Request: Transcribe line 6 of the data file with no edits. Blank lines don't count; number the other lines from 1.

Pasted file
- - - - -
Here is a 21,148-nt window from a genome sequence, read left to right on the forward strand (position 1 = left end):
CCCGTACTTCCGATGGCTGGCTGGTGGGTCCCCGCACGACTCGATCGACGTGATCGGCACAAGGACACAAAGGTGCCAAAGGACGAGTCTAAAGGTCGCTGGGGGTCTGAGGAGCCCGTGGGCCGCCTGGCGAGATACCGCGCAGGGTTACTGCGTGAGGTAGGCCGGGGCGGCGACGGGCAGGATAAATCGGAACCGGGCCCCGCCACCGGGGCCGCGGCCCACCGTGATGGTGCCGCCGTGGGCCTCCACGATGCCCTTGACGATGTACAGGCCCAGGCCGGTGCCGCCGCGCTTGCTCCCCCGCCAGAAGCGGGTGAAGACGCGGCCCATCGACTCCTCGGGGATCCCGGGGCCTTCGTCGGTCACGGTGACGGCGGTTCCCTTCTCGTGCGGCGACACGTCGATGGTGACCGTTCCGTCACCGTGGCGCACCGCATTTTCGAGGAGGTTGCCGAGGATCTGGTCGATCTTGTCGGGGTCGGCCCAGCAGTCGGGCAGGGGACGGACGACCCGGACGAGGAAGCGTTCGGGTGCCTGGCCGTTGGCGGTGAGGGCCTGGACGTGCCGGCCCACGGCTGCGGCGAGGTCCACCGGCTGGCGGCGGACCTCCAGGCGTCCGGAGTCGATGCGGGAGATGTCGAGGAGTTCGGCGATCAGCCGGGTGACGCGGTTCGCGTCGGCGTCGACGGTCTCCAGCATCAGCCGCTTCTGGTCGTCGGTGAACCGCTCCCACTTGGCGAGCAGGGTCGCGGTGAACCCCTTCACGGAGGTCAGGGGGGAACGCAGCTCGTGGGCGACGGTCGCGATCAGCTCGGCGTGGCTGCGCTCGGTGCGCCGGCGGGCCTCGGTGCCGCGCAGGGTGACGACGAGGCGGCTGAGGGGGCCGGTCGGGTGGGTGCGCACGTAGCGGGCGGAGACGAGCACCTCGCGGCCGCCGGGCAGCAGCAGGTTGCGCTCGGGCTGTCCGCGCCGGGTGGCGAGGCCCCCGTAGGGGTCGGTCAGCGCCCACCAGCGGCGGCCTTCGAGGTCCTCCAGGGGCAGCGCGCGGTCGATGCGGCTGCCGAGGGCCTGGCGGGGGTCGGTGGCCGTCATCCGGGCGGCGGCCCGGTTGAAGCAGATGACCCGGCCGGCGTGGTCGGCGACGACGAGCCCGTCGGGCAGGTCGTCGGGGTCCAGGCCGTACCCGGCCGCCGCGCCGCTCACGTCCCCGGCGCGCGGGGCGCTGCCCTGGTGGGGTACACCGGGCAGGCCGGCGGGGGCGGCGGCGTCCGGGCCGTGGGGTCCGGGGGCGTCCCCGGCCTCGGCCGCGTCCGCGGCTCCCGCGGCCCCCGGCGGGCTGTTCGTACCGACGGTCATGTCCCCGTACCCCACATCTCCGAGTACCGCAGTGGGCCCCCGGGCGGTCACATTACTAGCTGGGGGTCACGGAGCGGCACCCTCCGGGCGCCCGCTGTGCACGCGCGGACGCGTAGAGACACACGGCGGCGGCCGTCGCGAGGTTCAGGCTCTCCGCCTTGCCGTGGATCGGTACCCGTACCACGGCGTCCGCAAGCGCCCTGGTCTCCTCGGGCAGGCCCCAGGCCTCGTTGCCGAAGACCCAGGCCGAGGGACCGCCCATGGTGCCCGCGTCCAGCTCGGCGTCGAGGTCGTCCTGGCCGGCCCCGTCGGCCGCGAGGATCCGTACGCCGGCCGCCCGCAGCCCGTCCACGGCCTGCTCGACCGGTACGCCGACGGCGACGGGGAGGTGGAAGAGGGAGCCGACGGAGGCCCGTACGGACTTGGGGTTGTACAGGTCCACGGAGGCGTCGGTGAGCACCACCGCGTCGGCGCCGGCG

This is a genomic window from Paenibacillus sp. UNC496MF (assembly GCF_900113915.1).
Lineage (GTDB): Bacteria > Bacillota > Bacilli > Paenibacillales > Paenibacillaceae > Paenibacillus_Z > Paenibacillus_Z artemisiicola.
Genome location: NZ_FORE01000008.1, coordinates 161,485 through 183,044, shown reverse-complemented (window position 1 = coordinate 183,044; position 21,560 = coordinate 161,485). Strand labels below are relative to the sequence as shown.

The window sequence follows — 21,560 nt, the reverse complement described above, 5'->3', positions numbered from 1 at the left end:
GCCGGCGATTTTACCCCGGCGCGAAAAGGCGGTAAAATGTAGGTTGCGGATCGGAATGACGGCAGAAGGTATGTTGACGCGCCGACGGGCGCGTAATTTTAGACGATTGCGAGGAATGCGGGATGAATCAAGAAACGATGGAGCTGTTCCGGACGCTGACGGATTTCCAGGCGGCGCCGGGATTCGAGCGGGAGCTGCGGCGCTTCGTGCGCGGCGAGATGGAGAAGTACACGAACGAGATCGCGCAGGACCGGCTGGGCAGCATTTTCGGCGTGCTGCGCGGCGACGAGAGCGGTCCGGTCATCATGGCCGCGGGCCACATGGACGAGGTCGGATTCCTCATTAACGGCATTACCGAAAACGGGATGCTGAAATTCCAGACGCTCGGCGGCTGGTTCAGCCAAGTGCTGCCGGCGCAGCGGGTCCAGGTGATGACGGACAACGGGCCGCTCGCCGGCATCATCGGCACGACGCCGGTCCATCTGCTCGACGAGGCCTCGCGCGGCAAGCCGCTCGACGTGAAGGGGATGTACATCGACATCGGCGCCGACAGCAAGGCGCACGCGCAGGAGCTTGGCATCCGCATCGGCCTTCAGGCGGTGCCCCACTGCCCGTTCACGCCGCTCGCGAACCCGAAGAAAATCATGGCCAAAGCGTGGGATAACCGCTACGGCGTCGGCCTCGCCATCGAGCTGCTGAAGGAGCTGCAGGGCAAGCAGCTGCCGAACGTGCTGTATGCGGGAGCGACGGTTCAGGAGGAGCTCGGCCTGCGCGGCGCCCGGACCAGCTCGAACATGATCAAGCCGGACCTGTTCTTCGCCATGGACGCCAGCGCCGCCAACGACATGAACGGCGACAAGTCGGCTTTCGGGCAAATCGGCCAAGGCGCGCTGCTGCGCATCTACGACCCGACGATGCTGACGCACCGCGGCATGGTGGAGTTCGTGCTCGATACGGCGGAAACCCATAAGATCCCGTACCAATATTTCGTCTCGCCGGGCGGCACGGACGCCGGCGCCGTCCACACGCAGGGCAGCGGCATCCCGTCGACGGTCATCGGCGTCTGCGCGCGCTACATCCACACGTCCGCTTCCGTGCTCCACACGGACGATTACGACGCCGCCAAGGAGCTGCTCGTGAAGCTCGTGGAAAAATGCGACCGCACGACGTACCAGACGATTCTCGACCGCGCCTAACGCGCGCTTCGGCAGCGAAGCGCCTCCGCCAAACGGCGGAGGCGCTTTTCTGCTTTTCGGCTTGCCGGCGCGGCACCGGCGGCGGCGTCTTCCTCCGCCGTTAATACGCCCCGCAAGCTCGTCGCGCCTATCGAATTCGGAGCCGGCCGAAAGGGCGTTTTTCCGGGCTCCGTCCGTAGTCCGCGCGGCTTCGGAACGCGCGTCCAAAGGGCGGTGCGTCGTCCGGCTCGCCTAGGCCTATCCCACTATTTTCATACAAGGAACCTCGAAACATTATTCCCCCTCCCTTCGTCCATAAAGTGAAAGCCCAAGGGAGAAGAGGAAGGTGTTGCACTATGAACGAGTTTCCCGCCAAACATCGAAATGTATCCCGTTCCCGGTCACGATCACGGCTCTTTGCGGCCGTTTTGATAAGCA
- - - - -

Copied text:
The window sequence follows — 21,560 nt, the reverse complement described above, 5'->3', positions numbered from 1 at the left end: